The offseason is here, with all of Arizona’s sports done for 2021-22 and the 2022-23 campaigns still a little ways away.
Which makes this a great time to step back and see how all of the Wildcats’ programs are doing.
Over the next few weeks, we’ll take a look at each of the UA’s 19 men’s and women’s programs to see what shape they’re in and what prospects they have for the near future. We’ll break down each team and evaluate how it is performing under its current coaching staff, looking at the state of the program before he/she arrived and comparing it to now while also looking at this season and beyond.
Next up: Dave Rubio’s volleyball team.
How it looked before
Rubio has been banking on the stellar recruiting class that he and his staff brought to Tucson in 2020. That class has shown periods of brilliance, but the pandemic has wreaked havoc with its development. As a result, the group has yet to become as consistent as it needs to be if it’s going to make a big run in the Pac-12 and the NCAA Tournament.
Last year, the Wildcats were 17-16 overall and 8-12 in the Pac-12. They finished eighth in the Pac-12. They played in the NIVC, a secondary volleyball tournament run by the same organization that organizes the WNIT, and lost to eventual champion UNLV in the second round.
Where things stand now
Rubio has been talking about retiring for several years. He said that he originally planned to retire when he was 60. That birthday came and went almost exactly three years ago, but he signed a contract extension in April that will keep him in charge of the program until 2026. He wants to see it through with his talented group of pin hitters and hopefully make one last big run in the NCAA Tournament.
“I gotta come back just so I can reap the rewards,” Rubio joked at the end of the 2021 season.
There are several questions, though. One is at middle blocker. The class he brought to Arizona back in 2020 included middle blocker Lauren Ware and opposite China Rai Crouch, who played middle blocker until she was injured her freshman year.
Crouch took what Rubio called a “medical gap year” last season to fully recover from her concussion. Ware opted to drop volleyball before she ever played a game for the team, choosing instead to play only women’s basketball.
The decisions of both of those players were in a state of flux as of the first week of May. Crouch has returned to the team, although Rubio did not sound confident about how soon she could contribute. He said only that she would “be with the team” this upcoming season. She is listed on the 2022 roster.
Ware also returned to the volleyball team for the 2022 spring development season. She practiced with the Wildcats for just over two weeks before playing in a tournament in San Diego. Even after that Rubio was not certain that she would actually return to the team permanently and she is not listed on the 2022 roster.
“I talked to her and I said, look, there’s no question that she would be a terrific high-level volleyball player,” Rubio said. “And there’s an argument there that if she was just strictly a volleyball player and didn’t play basketball—not that I want that to happen—but that she would be maybe a better volleyball player than a basketball player. You know, I don’t know. But the thing I do know is that she would be a very, very high-level, elite-level middle if she chose to play volleyball. I said, ‘That doesn’t mean that you should play volleyball, but it only tells you where I think you can be if you decided to play volleyball.’”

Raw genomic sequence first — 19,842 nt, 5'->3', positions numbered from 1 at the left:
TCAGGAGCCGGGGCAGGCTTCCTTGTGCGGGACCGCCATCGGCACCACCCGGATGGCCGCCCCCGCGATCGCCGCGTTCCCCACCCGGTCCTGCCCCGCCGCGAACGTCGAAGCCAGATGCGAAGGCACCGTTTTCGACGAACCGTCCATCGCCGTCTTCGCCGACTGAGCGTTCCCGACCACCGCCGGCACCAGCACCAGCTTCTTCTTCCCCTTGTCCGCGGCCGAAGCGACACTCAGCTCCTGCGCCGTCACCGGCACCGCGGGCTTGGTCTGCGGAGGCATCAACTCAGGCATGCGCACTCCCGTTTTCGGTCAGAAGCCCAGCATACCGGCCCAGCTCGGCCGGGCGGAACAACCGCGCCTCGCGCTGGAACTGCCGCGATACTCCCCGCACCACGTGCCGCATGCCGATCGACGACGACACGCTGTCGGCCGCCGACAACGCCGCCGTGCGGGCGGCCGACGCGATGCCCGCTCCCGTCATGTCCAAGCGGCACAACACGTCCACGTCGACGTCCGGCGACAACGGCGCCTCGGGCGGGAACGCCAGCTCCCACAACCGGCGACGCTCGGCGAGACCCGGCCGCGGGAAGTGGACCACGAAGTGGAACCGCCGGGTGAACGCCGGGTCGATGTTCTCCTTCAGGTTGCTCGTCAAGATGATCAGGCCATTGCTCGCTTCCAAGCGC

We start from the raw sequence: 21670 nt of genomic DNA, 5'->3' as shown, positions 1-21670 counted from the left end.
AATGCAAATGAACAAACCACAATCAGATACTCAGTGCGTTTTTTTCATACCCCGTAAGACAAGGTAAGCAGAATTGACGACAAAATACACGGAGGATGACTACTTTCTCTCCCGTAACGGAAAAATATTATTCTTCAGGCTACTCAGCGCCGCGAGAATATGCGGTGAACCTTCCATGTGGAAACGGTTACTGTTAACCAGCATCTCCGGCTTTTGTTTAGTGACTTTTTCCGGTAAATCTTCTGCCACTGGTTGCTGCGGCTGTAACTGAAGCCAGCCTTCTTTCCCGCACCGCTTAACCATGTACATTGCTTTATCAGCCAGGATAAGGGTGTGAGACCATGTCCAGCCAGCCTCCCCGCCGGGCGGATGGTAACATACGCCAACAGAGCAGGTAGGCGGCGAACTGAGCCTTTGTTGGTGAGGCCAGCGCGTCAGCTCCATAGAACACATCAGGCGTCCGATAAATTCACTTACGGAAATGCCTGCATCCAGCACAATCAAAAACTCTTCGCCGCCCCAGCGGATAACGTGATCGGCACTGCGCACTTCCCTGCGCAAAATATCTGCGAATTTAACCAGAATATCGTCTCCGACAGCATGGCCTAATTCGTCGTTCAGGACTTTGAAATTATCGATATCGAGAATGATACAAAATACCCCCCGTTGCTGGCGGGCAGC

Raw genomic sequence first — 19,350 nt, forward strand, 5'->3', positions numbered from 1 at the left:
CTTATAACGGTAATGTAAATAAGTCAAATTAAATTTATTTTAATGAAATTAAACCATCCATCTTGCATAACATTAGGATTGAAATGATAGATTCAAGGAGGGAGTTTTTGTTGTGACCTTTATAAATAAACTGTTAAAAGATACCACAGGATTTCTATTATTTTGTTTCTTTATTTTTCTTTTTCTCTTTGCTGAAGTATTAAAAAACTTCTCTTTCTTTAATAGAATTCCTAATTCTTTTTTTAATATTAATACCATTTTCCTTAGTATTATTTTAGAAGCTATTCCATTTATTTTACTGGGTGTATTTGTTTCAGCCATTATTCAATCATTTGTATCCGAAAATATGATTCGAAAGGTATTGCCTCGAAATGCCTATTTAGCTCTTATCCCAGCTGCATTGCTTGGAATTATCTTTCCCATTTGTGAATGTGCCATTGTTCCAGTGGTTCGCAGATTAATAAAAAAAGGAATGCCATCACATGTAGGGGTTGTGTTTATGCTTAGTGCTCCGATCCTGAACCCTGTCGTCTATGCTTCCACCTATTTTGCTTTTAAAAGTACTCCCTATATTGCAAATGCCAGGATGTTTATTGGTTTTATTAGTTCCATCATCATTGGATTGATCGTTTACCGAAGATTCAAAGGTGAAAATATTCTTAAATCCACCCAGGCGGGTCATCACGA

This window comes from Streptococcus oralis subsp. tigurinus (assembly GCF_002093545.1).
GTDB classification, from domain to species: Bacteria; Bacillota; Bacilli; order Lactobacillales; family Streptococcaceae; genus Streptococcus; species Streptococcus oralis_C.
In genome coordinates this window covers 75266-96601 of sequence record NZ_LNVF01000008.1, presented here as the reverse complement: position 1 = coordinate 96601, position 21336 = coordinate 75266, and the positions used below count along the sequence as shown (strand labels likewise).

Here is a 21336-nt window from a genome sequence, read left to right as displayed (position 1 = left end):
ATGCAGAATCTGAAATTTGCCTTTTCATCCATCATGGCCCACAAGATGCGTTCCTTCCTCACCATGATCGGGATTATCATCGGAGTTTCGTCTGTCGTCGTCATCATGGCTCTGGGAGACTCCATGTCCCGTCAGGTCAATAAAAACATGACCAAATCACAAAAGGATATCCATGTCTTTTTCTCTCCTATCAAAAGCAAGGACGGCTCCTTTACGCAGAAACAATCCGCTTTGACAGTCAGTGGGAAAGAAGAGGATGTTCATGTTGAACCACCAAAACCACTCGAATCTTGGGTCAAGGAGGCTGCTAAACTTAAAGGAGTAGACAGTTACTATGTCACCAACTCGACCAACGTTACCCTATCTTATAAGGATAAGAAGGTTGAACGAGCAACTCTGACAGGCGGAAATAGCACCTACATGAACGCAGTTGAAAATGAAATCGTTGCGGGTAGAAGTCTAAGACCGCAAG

The program also needs another assistant coach. Rubio was very excited when he hired former Oregon setter Lauren Plum in February, but she is no longer listed on the program’s staff page and does not mention being a coach on her social media pages.
One big question
The middle blocker and coaching questions will continue to swirl around the program, but those are not the most critical questions for the Wildcats. They have some talented young middle blockers who, unlike Ware and Crouch, haven’t been away from the sport for a year or more. The staff was also able to retain some experience when fifth-year senior Zyonna Fellows decided to take advantage of the extra year the NCAA granted for COVID-19 disruptions.
So, the real question comes down to the offensive firepower. Specifically, can all of Arizona’s starting pin hitters put it together simultaneously?
There is no denying that Jaelyn Hodge, Sofia Maldonado Diaz, and Puk Stubbe are extremely talented hitters. The problem for the Wildcats is that they have struggled to be “on” at the same time.
Maldonado Diaz had a fantastic true freshman season, winning Pac-12 Freshman of the Year for the season that was held in the spring of 2021, but she was not as strong early in the fall season.
Hodge took over as the dominant offensive threat at the beginning of the fall 2021 season, but she was very inconsistent during Pac-12 play.
Stubbe is an experienced player who came in as a 21-year-old freshman and landed on the Pac-12 All-Freshman team, but the former beach volleyball player was still getting acclimated to the indoor game and the combination of education and sports.
If Rubio is going to lead his program to at least one great NCAA run before he retires, they all need to start taking that great leap forward soon.